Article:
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Weathering Your Fears 101

Retired TV Meteorologist Teaches Students the Art of Public Speaking

By Sala Levin ’10


John T. Consoli

John T. Consoli

Longtime TV weatherman Tony Pagnotti thinks of himself, above all else, as a communicator—a storyteller. For decades, the stories he told were about snowfall totals and flash floods, hurricane warnings and air-quality alerts, and sometimes, plain old sunny days.

After 32 years of sharing the forecast in Baltimore, Pagnotti retired in August and this semester began focusing solely on his other full-time job: teaching undergraduate students at the University of Maryland how to communicate better.

“All these years I’ve communicated through the medium of TV, but no matter what field, students have to know, ‘How am I going to be the best at expressing what I know?’” says Pagnotti.

Pagnotti got his start as a news anchor and reporter after graduating from Boston University in 1976, but harbored a desire to be a television meteorologist. “I was always fascinated as a kid by the weather,” he says. “I did a lot of my own research in school, and my science projects were always about weather.”

Watching other TV meteorologists gave Pagnotti insight into what separated the good ones from the bad. “If you can’t, in three minutes or less, both entertain your audience and talk to them in terms just like any other subject, they’re not going to understand it.”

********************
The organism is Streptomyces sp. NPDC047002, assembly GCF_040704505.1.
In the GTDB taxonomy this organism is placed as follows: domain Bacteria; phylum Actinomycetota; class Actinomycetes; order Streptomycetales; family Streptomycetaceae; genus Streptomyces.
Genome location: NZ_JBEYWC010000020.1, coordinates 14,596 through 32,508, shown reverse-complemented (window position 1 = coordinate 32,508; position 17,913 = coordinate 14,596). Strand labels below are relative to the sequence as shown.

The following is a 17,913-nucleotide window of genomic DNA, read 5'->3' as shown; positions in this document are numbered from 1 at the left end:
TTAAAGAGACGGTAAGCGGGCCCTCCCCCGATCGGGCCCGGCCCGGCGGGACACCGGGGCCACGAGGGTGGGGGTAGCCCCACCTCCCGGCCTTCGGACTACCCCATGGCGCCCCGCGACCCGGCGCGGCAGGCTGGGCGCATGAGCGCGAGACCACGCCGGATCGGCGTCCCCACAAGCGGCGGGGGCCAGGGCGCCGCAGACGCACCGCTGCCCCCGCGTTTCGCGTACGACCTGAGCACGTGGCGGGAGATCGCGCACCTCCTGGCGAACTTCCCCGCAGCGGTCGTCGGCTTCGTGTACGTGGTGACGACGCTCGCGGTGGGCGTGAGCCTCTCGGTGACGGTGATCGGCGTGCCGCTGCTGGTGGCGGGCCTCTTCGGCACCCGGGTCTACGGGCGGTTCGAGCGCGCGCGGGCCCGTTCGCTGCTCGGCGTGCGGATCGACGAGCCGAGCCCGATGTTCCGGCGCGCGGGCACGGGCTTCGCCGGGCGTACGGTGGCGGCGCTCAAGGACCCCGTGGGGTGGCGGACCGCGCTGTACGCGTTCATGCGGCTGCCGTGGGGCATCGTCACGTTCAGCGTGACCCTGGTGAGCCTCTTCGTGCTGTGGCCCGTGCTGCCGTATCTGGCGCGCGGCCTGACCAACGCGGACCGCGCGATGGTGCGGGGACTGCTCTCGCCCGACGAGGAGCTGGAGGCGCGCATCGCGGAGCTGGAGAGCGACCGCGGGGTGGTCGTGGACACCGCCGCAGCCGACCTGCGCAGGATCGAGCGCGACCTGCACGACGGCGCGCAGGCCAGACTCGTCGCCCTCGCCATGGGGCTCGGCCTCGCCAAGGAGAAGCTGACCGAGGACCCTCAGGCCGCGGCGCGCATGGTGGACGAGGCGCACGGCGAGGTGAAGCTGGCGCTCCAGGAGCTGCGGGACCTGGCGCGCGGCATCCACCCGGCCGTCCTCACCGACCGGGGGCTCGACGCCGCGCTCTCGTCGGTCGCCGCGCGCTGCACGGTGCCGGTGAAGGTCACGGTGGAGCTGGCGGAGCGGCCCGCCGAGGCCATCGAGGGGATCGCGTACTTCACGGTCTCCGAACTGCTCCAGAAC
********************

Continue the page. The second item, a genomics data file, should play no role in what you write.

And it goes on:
After taking trainings and workshops offered by the National Weather Service, Pagnotti landed a full-time weather position in Baltimore in 1985, first at WMAR ABC 2 and then at WBFF Fox 45. Pagnotti, known for his jovial disposition and—among his colleagues—for singing before taping his segments, covered community stories too, a combination that satisfied his interests in weather and human issues. “I’ve had my share of hurricanes and blizzards, but the highlights have been where I’ve had the opportunity to meet everyday people,” he says.

He earned a master’s in contemporary communication at the College of Notre Dame in 2011, and a year later, Pagnotti joined Maryland’s Institute of Applied Agriculture (IAA) to teach oral communication, one of the university’s general education requirements. He juggled the course with a weekend position at Fox 45, working seven days a week to combine his twin passions, weather and teaching.

“Students have a certain respect for him because he has been a practitioner,” says Glori Hyman, IAA director. “He’s not just a theoretical researcher.”

Pagnotti told The Baltimore Sun in July that he learned last year that his weather position was going to be shifted to full time on weekdays. “That helped me make my decision easy to leave since I love teaching college students,” he said.

In class at the beginning of the semester, Pagnotti started off by acknowledging the elephant in the room: fear of public speaking. “If you’re not anxious, you might not have a pulse,” he told students. He tried to take the edge off by emphasizing his goal to “take the fear out and put the fun in.”

His aim, he says later, is to translate his on-camera experience into helpful advice for students.

“At the end of the semester, students tell me they now feel more confident in their communicating abilities. That’s what makes it all worth it for me,” Pagnotti says.

Maryland Today is produced by the Office of Marketing and Communications for the University of Maryland community on weekdays during the academic year, except for university holidays.